History is important because it can be used to inform the here and now. It is great to connect with as it raises many fascinating voices, stories, issues, problems, solutions and lessons to learn from. Bringing historical accounts and voices to life is crucial if we are going to learn from history and effectively apply it to todays world. It also provides the means to connect members of communities that otherwise would not have interacted. An example of how I was involved in this with my Suffragettes of Kentresearch is through the Mapping Suffrage Women project and a film I was part of. Those currently living in the Maidstone house that Ethel grew up in were filmed talking about their delight in discovering this history and of its inspirational effect on the young girl now living there. Do check the film out as it also features Ethels granddaughters, Eileen and Tricia.

What does History mean to you?

History means fascination, fun and evidence. Fascinationbecause the information and stories are incredible and it is so easy to become absorbed in the huge volume of historical information that has yet to be shared with those alive now. Funbecause I absolutely love to search through the historical and archived material finding stories and part stories to account and share. Evidencebecause history is key to us understanding how we might best move forwards. If we think about it this applies to us when we are considering how to deal with issues in our lives: we look back in our pasts and draw on how weve managed previous similar situations and of course at what didnt work as well. This is all part of basing future decisions partly on past experience and evidence. My passion for history is such that I would love to be able to go back and meet some of those people I mention in my book and tell them what a privilege it is to tell their stories or at least part of them over 100 years later.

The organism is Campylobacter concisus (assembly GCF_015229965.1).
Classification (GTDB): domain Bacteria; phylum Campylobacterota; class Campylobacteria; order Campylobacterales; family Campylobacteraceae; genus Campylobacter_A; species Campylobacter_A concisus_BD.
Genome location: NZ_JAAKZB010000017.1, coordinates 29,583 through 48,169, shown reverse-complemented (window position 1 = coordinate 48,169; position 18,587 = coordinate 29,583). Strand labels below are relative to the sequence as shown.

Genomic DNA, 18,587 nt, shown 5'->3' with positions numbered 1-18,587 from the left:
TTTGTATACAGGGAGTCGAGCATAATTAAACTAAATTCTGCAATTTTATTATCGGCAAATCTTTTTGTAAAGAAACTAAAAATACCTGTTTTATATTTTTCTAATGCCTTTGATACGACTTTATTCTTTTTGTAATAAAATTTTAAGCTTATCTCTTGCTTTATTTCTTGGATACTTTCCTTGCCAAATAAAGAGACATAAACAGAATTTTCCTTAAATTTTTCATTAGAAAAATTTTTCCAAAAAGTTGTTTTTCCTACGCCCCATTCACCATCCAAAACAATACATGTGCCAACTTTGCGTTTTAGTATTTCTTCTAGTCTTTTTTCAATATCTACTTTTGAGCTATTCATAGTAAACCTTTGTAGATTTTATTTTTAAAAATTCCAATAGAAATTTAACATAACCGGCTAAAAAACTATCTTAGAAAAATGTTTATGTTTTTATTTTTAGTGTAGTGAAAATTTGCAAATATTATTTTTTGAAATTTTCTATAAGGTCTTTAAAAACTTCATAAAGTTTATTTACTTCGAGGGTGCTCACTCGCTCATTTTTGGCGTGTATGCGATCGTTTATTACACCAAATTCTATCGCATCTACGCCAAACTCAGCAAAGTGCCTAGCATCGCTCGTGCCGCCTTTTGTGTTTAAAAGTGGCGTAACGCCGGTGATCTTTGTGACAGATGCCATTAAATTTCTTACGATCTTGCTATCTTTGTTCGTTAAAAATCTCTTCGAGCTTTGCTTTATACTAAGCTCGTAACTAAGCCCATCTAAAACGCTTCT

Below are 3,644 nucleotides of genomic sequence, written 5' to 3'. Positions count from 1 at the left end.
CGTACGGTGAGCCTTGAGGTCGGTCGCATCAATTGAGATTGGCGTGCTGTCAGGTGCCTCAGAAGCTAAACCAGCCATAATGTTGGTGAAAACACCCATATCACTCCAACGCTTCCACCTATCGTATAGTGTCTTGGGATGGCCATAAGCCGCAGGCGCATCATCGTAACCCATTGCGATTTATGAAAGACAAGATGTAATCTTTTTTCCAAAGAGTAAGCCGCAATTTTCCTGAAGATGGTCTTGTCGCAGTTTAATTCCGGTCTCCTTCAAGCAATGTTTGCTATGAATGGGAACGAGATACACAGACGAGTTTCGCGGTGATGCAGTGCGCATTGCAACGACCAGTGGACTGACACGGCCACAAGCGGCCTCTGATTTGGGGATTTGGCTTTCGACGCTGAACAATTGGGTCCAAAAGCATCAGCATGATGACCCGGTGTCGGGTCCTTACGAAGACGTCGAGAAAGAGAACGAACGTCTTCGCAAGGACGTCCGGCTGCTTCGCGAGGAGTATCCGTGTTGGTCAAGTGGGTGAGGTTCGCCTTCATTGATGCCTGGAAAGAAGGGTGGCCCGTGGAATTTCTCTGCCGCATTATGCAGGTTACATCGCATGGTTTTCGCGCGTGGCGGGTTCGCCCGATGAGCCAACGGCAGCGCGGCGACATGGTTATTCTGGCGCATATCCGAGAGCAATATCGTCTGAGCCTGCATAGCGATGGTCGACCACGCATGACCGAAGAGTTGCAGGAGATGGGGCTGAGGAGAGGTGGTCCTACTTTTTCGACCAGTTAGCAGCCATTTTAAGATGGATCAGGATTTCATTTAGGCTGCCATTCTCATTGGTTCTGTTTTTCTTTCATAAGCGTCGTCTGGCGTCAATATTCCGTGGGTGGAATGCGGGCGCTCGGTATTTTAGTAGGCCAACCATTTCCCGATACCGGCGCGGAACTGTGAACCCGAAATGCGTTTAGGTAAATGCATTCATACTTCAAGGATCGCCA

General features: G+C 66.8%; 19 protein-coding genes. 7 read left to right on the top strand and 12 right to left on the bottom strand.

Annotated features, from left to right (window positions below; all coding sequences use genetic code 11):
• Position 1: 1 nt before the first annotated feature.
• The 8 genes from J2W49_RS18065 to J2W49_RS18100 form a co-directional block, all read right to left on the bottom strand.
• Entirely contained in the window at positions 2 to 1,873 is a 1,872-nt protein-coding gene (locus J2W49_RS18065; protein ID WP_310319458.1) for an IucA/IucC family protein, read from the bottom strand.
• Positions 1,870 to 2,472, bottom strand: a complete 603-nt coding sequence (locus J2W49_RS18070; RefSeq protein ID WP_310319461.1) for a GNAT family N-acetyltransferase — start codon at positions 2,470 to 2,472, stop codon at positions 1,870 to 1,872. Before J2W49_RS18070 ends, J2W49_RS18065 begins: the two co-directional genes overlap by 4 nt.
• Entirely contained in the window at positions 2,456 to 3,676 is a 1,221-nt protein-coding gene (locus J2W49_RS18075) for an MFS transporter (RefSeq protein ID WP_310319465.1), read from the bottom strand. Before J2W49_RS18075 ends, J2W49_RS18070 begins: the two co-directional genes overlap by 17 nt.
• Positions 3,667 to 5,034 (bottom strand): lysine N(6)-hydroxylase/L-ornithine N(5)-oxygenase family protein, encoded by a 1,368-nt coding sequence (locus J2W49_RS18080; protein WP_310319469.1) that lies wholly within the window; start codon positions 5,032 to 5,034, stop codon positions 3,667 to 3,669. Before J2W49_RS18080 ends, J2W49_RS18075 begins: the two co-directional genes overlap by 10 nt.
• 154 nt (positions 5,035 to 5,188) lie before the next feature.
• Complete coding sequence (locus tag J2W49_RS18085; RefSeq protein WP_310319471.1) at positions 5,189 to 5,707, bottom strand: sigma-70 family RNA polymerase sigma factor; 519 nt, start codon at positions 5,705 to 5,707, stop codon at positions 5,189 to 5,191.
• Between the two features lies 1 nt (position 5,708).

Aside from the Suffragette movement are there any other areas/events/people in our past which you find yourself drawn to?

I have an interest in the development of laws, reasons contributing to them and their impact. Womens history obviously interests me and I have participated in a womens engineering project with Electrifying Women run by Leeds University. Of late I have been particularly drawn to history that is concentric around the stories shared by a connection with a